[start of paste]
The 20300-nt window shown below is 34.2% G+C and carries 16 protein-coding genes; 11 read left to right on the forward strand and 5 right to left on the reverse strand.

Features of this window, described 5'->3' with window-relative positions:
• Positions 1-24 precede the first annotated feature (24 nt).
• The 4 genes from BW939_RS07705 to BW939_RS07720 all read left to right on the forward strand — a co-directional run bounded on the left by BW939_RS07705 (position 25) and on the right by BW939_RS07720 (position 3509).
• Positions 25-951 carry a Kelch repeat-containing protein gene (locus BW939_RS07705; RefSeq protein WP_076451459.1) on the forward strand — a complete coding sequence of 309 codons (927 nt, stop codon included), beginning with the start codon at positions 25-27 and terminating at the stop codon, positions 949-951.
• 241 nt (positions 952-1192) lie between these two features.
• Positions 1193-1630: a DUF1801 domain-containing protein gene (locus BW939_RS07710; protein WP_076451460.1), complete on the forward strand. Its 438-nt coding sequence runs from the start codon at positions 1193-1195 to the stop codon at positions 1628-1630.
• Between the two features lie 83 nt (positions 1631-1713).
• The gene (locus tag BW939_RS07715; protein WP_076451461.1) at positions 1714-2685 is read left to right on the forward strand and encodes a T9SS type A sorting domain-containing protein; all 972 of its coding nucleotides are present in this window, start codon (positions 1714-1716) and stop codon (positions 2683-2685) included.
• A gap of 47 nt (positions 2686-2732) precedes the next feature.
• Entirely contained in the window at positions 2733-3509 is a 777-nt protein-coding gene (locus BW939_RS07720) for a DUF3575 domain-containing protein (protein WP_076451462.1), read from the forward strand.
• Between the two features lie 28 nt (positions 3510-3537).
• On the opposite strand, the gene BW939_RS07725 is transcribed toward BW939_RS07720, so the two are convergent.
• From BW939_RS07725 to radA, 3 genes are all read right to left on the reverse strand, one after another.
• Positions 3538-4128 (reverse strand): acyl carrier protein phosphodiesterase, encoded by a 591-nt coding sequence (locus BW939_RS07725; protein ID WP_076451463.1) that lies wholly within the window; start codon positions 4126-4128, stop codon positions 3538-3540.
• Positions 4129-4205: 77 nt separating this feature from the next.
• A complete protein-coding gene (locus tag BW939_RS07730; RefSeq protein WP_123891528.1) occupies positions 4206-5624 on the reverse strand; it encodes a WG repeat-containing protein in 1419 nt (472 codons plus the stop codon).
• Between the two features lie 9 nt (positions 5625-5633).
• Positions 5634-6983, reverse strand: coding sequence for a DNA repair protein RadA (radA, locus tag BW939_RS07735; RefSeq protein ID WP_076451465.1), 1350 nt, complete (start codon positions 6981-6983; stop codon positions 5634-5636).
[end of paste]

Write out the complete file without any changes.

The 20300-nt window shown below is 34.2% G+C and carries 16 protein-coding genes; 11 read left to right on the forward strand and 5 right to left on the reverse strand.

Features of this window, described 5'->3' with window-relative positions:
• Positions 1-24 precede the first annotated feature (24 nt).
• The 4 genes from BW939_RS07705 to BW939_RS07720 all read left to right on the forward strand — a co-directional run bounded on the left by BW939_RS07705 (position 25) and on the right by BW939_RS07720 (position 3509).
• Positions 25-951 carry a Kelch repeat-containing protein gene (locus BW939_RS07705; RefSeq protein WP_076451459.1) on the forward strand — a complete coding sequence of 309 codons (927 nt, stop codon included), beginning with the start codon at positions 25-27 and terminating at the stop codon, positions 949-951.
• 241 nt (positions 952-1192) lie between these two features.
• Positions 1193-1630: a DUF1801 domain-containing protein gene (locus BW939_RS07710; protein WP_076451460.1), complete on the forward strand. Its 438-nt coding sequence runs from the start codon at positions 1193-1195 to the stop codon at positions 1628-1630.
• Between the two features lie 83 nt (positions 1631-1713).
• The gene (locus tag BW939_RS07715; protein WP_076451461.1) at positions 1714-2685 is read left to right on the forward strand and encodes a T9SS type A sorting domain-containing protein; all 972 of its coding nucleotides are present in this window, start codon (positions 1714-1716) and stop codon (positions 2683-2685) included.
• A gap of 47 nt (positions 2686-2732) precedes the next feature.
• Entirely contained in the window at positions 2733-3509 is a 777-nt protein-coding gene (locus BW939_RS07720) for a DUF3575 domain-containing protein (protein WP_076451462.1), read from the forward strand.
• Between the two features lie 28 nt (positions 3510-3537).
• On the opposite strand, the gene BW939_RS07725 is transcribed toward BW939_RS07720, so the two are convergent.
• From BW939_RS07725 to radA, 3 genes are all read right to left on the reverse strand, one after another.
• Positions 3538-4128 (reverse strand): acyl carrier protein phosphodiesterase, encoded by a 591-nt coding sequence (locus BW939_RS07725; protein ID WP_076451463.1) that lies wholly within the window; start codon positions 4126-4128, stop codon positions 3538-3540.
• Positions 4129-4205: 77 nt separating this feature from the next.
• A complete protein-coding gene (locus tag BW939_RS07730; RefSeq protein WP_123891528.1) occupies positions 4206-5624 on the reverse strand; it encodes a WG repeat-containing protein in 1419 nt (472 codons plus the stop codon).
• Between the two features lie 9 nt (positions 5625-5633).
• Positions 5634-6983, reverse strand: coding sequence for a DNA repair protein RadA (radA, locus tag BW939_RS07735; RefSeq protein ID WP_076451465.1), 1350 nt, complete (start codon positions 6981-6983; stop codon positions 5634-5636).